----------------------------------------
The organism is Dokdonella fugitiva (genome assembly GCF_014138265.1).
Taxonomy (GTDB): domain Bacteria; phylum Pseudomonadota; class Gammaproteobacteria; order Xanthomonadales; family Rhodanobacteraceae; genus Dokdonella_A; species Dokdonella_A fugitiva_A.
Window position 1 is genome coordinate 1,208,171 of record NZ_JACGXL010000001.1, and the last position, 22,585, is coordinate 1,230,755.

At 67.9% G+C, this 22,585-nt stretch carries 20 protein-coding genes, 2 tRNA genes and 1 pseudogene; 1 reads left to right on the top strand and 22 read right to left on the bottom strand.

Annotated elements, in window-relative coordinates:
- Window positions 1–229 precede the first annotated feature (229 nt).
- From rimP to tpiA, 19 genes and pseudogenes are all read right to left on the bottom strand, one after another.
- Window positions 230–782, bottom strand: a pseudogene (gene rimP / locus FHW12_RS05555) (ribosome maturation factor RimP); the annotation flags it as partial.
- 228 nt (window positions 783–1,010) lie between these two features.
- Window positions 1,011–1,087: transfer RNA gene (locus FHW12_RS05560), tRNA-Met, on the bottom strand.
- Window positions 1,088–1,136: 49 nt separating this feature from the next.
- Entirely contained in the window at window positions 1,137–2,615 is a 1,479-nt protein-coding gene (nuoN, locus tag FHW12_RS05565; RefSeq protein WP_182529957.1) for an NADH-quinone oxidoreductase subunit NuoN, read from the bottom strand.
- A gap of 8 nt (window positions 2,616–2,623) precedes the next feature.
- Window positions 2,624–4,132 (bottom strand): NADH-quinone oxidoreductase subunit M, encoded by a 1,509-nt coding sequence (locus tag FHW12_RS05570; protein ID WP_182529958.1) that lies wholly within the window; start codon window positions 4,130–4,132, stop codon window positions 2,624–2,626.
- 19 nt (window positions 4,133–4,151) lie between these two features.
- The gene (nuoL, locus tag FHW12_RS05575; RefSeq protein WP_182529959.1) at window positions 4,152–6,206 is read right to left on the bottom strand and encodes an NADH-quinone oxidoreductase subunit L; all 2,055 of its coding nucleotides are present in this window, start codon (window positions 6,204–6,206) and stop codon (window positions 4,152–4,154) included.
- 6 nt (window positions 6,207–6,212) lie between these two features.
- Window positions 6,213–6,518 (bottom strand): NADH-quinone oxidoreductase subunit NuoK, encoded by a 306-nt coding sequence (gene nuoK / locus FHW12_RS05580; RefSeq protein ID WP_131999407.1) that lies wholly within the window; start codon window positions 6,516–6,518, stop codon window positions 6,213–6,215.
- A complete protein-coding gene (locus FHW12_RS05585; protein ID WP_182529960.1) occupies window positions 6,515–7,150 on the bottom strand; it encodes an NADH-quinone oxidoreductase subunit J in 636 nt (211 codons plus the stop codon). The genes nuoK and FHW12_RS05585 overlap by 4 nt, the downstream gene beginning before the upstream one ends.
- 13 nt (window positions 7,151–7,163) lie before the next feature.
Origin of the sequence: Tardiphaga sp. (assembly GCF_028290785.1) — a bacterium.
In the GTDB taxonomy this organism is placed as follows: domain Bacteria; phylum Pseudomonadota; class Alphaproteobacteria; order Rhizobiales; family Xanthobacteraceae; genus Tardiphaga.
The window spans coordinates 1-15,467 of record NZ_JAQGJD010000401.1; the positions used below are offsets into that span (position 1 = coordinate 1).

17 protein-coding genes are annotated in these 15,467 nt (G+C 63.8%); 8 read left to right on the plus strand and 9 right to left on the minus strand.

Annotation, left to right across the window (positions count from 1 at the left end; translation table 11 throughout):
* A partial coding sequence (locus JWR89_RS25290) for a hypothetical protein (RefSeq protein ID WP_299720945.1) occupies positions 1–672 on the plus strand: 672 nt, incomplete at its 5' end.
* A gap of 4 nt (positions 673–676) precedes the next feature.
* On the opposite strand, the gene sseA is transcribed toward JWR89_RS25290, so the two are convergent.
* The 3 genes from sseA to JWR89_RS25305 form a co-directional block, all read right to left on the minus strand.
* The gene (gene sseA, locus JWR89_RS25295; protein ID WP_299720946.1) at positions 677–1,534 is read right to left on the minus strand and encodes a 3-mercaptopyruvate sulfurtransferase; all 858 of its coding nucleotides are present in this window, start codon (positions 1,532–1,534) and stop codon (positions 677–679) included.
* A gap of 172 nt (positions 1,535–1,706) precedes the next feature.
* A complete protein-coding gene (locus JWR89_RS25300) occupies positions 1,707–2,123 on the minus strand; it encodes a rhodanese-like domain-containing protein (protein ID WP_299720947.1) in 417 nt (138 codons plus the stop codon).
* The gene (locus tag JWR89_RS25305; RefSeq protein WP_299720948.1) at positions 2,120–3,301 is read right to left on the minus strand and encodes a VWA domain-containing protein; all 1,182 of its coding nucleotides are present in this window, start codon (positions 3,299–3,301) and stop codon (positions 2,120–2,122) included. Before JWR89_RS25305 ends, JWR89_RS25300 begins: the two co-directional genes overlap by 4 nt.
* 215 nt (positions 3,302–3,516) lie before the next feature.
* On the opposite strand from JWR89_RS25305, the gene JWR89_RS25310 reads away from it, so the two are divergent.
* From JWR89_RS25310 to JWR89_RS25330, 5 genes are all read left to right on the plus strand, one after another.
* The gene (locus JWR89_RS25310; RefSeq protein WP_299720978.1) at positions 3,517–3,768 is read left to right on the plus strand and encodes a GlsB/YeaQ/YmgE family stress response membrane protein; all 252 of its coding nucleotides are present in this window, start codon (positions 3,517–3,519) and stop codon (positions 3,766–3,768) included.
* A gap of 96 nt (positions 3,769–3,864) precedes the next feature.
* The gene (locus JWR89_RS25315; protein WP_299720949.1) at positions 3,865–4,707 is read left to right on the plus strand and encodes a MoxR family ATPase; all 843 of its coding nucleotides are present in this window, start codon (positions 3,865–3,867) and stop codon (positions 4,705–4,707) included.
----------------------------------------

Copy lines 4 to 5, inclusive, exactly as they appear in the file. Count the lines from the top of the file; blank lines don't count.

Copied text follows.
At 67.9% G+C, this 22,585-nt stretch carries 20 protein-coding genes, 2 tRNA genes and 1 pseudogene; 1 reads left to right on the top strand and 22 read right to left on the bottom strand.

Annotated elements, in window-relative coordinates: